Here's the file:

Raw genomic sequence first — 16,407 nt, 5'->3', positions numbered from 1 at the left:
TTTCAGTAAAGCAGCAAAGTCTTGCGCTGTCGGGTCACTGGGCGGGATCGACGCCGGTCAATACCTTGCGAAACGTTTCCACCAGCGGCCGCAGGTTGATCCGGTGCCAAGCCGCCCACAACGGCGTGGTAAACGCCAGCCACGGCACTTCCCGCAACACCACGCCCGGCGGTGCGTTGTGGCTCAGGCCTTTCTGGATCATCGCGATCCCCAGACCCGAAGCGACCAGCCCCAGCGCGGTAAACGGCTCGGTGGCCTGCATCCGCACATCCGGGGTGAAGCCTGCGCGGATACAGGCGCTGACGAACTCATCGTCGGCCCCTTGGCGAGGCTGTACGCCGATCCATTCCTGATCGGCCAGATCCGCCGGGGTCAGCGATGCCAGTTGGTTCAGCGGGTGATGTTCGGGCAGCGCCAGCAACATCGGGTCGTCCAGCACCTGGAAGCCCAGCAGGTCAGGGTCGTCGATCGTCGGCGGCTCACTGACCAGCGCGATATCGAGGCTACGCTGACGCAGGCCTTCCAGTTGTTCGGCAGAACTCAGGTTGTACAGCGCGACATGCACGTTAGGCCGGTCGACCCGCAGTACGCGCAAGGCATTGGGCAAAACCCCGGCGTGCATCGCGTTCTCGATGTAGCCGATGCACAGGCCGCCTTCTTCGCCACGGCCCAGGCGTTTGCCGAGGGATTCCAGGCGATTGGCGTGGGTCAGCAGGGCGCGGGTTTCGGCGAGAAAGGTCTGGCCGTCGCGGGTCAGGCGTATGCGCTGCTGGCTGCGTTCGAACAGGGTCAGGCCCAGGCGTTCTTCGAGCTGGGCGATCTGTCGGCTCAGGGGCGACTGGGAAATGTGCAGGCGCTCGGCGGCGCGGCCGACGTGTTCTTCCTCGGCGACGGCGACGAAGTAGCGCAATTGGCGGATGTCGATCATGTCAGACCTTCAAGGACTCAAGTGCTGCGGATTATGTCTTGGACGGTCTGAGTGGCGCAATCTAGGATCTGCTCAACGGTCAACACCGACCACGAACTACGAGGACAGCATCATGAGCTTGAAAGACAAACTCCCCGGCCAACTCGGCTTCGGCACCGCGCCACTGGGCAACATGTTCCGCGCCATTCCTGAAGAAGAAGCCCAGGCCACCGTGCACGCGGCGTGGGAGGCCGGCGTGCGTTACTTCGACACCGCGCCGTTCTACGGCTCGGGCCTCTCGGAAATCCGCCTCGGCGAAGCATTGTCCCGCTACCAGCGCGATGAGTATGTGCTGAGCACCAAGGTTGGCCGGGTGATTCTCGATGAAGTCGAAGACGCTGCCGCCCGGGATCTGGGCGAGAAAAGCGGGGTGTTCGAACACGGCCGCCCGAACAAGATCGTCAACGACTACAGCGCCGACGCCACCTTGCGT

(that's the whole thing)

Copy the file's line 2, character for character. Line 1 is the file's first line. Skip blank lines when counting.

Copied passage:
TTTCAGTAAAGCAGCAAAGTCTTGCGCTGTCGGGTCACTGGGCGGGATCGACGCCGGTCAATACCTTGCGAAACGTTTCCACCAGCGGCCGCAGGTTGATCCGGTGCCAAGCCGCCCACAACGGCGTGGTAAACGCCAGCCACGGCACTTCCCGCAACACCACGCCCGGCGGTGCGTTGTGGCTCAGGCCTTTCTGGATCATCGCGATCCCCAGACCCGAAGCGACCAGCCCCAGCGCGGTAAACGGCTCGGTGGCCTGCATCCGCACATCCGGGGTGAAGCCTGCGCGGATACAGGCGCTGACGAACTCATCGTCGGCCCCTTGGCGAGGCTGTACGCCGATCCATTCCTGATCGGCCAGATCCGCCGGGGTCAGCGATGCCAGTTGGTTCAGCGGGTGATGTTCGGGCAGCGCCAGCAACATCGGGTCGTCCAGCACCTGGAAGCCCAGCAGGTCAGGGTCGTCGATCGTCGGCGGCTCACTGACCAGCGCGATATCGAGGCTACGCTGACGCAGGCCTTCCAGTTGTTCGGCAGAACTCAGGTTGTACAGCGCGACATGCACGTTAGGCCGGTCGACCCGCAGTACGCGCAAGGCATTGGGCAAAACCCCGGCGTGCATCGCGTTCTCGATGTAGCCGATGCACAGGCCGCCTTCTTCGCCACGGCCCAGGCGTTTGCCGAGGGATTCCAGGCGATTGGCGTGGGTCAGCAGGGCGCGGGTTTCGGCGAGAAAGGTCTGGCCGTCGCGGGTCAGGCGTATGCGCTGCTGGCTGCGTTCGAACAGGGTCAGGCCCAGGCGTTCTTCGAGCTGGGCGATCTGTCGGCTCAGGGGCGACTGGGAAATGTGCAGGCGCTCGGCGGCGCGGCCGACGTGTTCTTCCTCGGCGACGGCGACGAAGTAGCGCAATTGGCGGATGTCGATCATGTCAGACCTTCAAGGACTCAAGTGCTGCGGATTATGTCTTGGACGGTCTGAGTGGCGCAATCTAGGATCTGCTCAACGGTCAACACCGACCACGAACTACGAGGACAGCATCATGAGCTTGAAAGACAAACTCCCCGGCCAACTCGGCTTCGGCACCGCGCCACTGGGCAACATGTTCCGCGCCATTCCTGAAGAAGAAGCCCAGGCCACCGTGCACGCGGCGTGGGAGGCCGGCGTGCGTTACTTCGACACCGCGCCGTTCTACGGCTCGGGCCTCTCGGAAATCCGCCTCGGCGAAGCATTGTCCCGCTACCAGCGCGATGAGTATGTGCTGAGCACCAAGGTTGGCCGGGTGATTCTCGATGAAGTCGAAGACGCTGCCGCCCGGGATCTGGGCGAGAAAAGCGGGGTGTTCGAACACGGCCGCCCGAACAAGATCGTCAACGACTACAGCGCCGACGCCACCTTGCGT